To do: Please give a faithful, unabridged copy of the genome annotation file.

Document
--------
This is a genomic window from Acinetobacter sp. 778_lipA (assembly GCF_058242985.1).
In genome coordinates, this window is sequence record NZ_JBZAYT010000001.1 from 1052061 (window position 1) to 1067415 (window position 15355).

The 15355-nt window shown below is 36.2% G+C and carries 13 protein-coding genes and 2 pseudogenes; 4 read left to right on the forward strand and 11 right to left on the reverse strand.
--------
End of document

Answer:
This is a genomic window from Acinetobacter sp. 778_lipA (assembly GCF_058242985.1).
In genome coordinates, this window is sequence record NZ_JBZAYT010000001.1 from 1052061 (window position 1) to 1067415 (window position 15355).

The 15355-nt window shown below is 36.2% G+C and carries 13 protein-coding genes and 2 pseudogenes; 4 read left to right on the forward strand and 11 right to left on the reverse strand.